About Me

Den's Dental Blog

Hello! My name is Den. This blog is going to cover a range of dental topics. I am not a dentist or a dental nurse but I have recently undergone a lot of dental treatment. This treatment has given me a great insight into the world of dentistry and I would like to share everything I have learnt with you here. Last year, I developed terrible pain in my mouth. I was diagnosed with severe tooth decay. The dentist removed the problem teeth and then inserted false ones in their place. He also whitened my teeth to improve my smile. I hope you find my blog useful.


Latest Posts


Den's Dental Blog

Why Do Some People Need to Have their Wisdom Teeth Removed?

by Myrtle Banks

Children start getting their permanent teeth by the time they are around six years old or older. As they reach adulthood, they will have 28 teeth, until their wisdom teeth come in. The wisdom teeth are also known as the third molars, and they are the last of the adult teeth to come in. Most people discover that they have their wisdom teeth by the time they are in their late teens or early in their twenties.

Often, the wisdom teeth come in with no problems at all. But, there are many people who end up needing to have these teeth extracted by their family dentists or dental surgeons, for one of the following reasons.

Lack of Space in the Mouth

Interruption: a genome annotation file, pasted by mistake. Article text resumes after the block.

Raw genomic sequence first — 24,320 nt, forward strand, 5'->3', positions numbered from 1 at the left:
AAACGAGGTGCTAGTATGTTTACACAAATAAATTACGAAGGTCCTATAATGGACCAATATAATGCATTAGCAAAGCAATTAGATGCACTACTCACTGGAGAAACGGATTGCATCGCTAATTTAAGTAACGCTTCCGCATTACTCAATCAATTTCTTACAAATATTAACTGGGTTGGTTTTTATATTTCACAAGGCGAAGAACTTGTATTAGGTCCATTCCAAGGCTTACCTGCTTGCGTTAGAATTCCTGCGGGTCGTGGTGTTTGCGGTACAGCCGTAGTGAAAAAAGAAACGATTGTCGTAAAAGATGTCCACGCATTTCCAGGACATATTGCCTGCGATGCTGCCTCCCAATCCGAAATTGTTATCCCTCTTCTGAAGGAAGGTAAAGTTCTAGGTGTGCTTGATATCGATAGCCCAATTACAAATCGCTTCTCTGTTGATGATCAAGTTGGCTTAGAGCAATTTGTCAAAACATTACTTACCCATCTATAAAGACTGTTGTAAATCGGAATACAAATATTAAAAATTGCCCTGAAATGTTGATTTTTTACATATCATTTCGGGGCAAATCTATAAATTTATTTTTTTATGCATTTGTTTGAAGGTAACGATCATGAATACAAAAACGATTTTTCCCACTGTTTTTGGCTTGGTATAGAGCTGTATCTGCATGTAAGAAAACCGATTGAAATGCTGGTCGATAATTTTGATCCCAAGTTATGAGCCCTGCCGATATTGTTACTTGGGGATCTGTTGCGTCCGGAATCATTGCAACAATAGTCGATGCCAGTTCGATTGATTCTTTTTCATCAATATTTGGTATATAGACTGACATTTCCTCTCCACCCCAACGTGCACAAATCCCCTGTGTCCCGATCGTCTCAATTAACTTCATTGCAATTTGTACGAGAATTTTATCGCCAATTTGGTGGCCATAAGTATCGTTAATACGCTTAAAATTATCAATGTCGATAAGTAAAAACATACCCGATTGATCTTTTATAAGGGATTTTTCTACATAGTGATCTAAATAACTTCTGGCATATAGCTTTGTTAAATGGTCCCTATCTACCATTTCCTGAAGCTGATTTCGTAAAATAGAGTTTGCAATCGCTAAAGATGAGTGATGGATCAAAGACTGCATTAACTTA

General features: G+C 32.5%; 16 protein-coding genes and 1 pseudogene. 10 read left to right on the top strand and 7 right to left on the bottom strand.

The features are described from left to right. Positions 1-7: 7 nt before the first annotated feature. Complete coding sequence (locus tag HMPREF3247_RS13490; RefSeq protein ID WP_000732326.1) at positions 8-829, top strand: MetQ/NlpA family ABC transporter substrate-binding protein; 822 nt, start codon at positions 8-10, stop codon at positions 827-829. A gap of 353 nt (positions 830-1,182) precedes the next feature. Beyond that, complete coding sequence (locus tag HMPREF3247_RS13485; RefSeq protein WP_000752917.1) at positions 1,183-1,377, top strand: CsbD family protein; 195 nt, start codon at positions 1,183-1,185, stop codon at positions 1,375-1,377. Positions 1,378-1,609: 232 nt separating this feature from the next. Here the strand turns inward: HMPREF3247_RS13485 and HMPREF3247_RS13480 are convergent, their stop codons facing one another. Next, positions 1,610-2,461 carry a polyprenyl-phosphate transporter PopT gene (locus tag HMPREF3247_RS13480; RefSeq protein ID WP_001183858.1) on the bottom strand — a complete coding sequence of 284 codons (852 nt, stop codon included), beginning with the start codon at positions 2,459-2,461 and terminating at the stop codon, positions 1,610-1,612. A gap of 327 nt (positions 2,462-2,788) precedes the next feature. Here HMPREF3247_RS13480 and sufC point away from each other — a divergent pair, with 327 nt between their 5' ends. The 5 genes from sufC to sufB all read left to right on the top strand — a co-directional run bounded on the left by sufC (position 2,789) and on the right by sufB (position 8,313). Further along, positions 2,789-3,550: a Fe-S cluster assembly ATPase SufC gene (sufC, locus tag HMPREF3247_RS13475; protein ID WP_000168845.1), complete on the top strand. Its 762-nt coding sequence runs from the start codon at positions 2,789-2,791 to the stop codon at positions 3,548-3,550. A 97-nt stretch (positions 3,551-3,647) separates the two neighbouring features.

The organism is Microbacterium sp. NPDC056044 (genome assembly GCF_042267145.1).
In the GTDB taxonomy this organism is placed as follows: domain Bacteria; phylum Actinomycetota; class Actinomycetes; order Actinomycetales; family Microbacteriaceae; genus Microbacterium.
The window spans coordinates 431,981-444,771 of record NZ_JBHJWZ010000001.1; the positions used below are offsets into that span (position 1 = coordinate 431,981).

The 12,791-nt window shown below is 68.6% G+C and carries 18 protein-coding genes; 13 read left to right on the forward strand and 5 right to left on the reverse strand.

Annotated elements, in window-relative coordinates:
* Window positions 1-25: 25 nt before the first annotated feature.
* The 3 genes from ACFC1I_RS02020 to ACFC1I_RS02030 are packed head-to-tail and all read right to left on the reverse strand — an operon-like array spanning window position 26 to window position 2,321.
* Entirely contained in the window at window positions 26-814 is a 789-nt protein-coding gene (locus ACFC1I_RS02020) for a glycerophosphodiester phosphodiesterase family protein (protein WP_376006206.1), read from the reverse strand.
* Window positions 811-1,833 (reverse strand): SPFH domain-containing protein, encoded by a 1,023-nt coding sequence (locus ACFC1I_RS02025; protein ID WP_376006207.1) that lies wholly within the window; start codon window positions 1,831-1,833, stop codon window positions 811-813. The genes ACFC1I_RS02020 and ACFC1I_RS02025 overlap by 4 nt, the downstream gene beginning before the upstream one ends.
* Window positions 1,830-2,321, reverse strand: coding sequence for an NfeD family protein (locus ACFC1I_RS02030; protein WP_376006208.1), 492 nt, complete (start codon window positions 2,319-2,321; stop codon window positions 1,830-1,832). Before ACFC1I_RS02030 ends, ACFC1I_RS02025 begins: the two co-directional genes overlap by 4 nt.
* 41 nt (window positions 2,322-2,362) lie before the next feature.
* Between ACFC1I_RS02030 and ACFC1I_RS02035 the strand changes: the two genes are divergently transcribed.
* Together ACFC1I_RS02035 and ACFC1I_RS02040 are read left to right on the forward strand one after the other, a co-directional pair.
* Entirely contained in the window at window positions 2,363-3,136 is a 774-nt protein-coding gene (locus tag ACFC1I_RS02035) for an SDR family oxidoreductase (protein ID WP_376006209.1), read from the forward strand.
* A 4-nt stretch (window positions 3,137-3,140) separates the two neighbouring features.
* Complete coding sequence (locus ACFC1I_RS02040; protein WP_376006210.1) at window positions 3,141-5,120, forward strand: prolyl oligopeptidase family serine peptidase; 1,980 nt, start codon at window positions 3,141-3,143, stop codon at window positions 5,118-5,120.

Some people have mouths that are too small to be able to accommodate these extra teeth. When this is the case, the wisdom teeth aren't able to break through the gums and come to the surface. Basically, the wisdom teeth are stuck beneath the skin, and they are caught up between teeth, bones, and gum tissue. This is what is known as impacted teeth.

In some cases, patients don't even realize that they have impacted teeth unless the problem shows up in a dental X-ray. For some patients, the pain can be almost unbearable, and there may be swelling as well. An impacted tooth can become infected, and must be treated by antibiotics before it can be extracted.

Wisdom Teeth only Partially Break through the Skin

Sometimes, a wisdom will partially break through the gums, but it won't come up any further. When this happens, there is an opening that food can get into. This leads to plaque, as well as bacteria, which can end up being trapped between the tooth and the part of the gum that is still covering it. Eventually, this will lead to painful infections, and the patient will need to have an extraction. This problem can also lead to gum disease, which can't be reversed.

Crooked Wisdom Teeth

Sometimes the wisdom teeth come in crooked, and in some cases they are even facing the wrong way. This can lead to irritations in the mouth, especially around the cheek and tongue. When wisdom teeth are crooked, they are hard to clean, and when they aren't cleaned properly, cavities can form, as well as infections in the gums caused by a buildup of plaque and bacteria.